chapter 7 [article] - Contents 1 Heteroscedasticity 1.1...

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Contents 1 Heteroscedasticity 1 1.1 Definition and implications . . . . . . . . . . . . . . . . . . . . . 1 1.2 Detection . . . . . . . . . . . . . . . . . . . . . . . . . . . . . . . 3 2 Solutions 5 2.1 Weighted regression . . . . . . . . . . . . . . . . . . . . . . . . . 5 2.2 Nonlinear models . . . . . . . . . . . . . . . . . . . . . . . . . . . 9 1 Heteroscedasticity Contents 1.1 Definition and implications Contents Recall assumption A.4 of homoscedasticity from earlier: σ 2 u i = σ 2 u for all i In other words, the variability of the error term is the same for each observation In this topic we consider the implications of relaxing that assumption, and allowing for heteroscedasticity (‘differing dispersion’) Definition Heteroscedasticity occurs when the variance of the error term differs across observations, i.e. σ 2 u i is not the same for each observation i Y = β 1 + β 2 X 2 X 2 Y X 2 a X 2 b X 2 c X 2 d
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Homoscedasticity: each error u i is drawn from a probability distribution with the same variance σ 2 u Y = β 1 + β 2 X X Y X a X b X c X d Heteroscedasticity: the errors u i are drawn from probability distributions with different variances σ 2 u i Causes Y = β 1 + β 2 X + u estimated model Influence of omitted variables; measurement errors? Both of these are ‘dumped’ in the errors u i Both likely to vary systematically with X e.g. if omitted variables tend to be large when X large e.g. if measurement error (of X ) is proportional to X σ 2 u i will also vary systematically with X i Implications OLS estimators still unbiased Standard errors reported by STATA are wrong computed assuming homoscedasticity probably too small overstated significance from t - & F -tests OLS is inefficient : there are other unbiased estimators that have lower variances 2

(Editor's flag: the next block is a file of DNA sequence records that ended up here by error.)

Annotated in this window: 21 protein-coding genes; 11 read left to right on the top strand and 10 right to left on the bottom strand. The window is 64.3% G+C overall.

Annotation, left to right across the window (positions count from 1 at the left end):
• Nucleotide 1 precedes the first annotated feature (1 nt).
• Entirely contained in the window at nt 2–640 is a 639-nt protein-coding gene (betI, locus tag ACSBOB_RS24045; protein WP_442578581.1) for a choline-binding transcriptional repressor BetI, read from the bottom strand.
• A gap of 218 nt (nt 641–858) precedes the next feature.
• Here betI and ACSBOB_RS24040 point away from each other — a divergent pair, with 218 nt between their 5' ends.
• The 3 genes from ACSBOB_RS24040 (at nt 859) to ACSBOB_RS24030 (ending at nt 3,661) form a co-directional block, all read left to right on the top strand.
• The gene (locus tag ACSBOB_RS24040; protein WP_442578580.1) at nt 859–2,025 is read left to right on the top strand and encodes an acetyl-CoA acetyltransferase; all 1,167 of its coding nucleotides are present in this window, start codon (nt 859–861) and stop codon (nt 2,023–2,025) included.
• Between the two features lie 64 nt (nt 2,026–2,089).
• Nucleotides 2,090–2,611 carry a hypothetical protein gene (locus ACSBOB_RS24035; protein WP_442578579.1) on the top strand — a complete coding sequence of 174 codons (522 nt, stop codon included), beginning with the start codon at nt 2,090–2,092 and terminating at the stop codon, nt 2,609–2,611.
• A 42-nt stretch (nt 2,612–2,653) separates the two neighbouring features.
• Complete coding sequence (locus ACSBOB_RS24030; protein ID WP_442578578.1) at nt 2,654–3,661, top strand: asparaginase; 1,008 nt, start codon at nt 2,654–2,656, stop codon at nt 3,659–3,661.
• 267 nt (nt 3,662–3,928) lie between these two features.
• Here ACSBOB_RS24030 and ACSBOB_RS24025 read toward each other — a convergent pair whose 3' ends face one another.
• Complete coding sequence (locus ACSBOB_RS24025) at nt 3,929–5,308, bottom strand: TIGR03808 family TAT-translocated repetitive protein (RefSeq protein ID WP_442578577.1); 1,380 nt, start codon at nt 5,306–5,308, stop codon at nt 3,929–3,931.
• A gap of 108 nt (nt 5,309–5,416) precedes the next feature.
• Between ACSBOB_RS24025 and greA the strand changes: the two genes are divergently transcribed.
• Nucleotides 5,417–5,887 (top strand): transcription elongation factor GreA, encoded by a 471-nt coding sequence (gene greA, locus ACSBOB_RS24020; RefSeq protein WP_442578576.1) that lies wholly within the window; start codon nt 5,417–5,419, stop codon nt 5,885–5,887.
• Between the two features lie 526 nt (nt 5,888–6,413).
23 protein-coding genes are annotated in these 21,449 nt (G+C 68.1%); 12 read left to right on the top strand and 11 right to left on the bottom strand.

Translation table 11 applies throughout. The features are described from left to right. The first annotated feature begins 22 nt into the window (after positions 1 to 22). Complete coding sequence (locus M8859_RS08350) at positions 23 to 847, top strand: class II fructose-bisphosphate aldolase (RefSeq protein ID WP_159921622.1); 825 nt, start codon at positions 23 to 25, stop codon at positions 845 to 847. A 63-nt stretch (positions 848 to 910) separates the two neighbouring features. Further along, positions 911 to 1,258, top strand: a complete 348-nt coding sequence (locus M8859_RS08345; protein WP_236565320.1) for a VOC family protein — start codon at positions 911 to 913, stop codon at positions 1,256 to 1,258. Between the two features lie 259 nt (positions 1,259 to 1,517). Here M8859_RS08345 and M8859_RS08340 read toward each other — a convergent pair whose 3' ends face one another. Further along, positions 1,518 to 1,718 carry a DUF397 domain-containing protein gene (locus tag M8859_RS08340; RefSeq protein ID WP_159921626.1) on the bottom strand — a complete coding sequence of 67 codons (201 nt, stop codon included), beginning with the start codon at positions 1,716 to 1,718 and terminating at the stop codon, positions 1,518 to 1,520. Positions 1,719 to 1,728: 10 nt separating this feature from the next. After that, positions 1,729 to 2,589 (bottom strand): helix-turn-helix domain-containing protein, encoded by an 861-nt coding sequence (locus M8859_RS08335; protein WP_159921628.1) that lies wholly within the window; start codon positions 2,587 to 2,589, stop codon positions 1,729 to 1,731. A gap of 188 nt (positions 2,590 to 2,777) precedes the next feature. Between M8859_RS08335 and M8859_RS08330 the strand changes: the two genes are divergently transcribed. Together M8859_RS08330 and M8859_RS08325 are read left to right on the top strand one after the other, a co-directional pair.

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we just have to find them Why is OLS inefficient? In other words, why is a more efficient estimation procedure achievable? Answer: a more efficient estimator would be one that found a way to put more weight on the low- σ 2 u i observations than on the high - σ 2 u i ones Y = β 1 + β 2 X obs. #1 obs. #2 X Y X a X b X c X d An efficient estimator will place more weight on obs. #1 than on obs. #2 obs. #1 is a better guide to the location of the true line Y = β 1 + β 2 X 1.2 Detection Contents Many different tests for heteroscedasticity, falling into two categories: 1. Tests that make a priori assumptions on the nature of the heteroscedas- ticity e.g. Goldfeld-Quandt test 2. Tests that make no such assumptions e.g. White test Goldfeld-Quandt test Most widely-used test for heteroscedasticity Makes following a priori assumptions: 3
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1. σ u i X i the standard deviation of the error term in each observation is pro- portional to the value X i of the regressor in that observation 2. Assumptions A.1, A.2, A.3, A.5 and A.6 are satisfied
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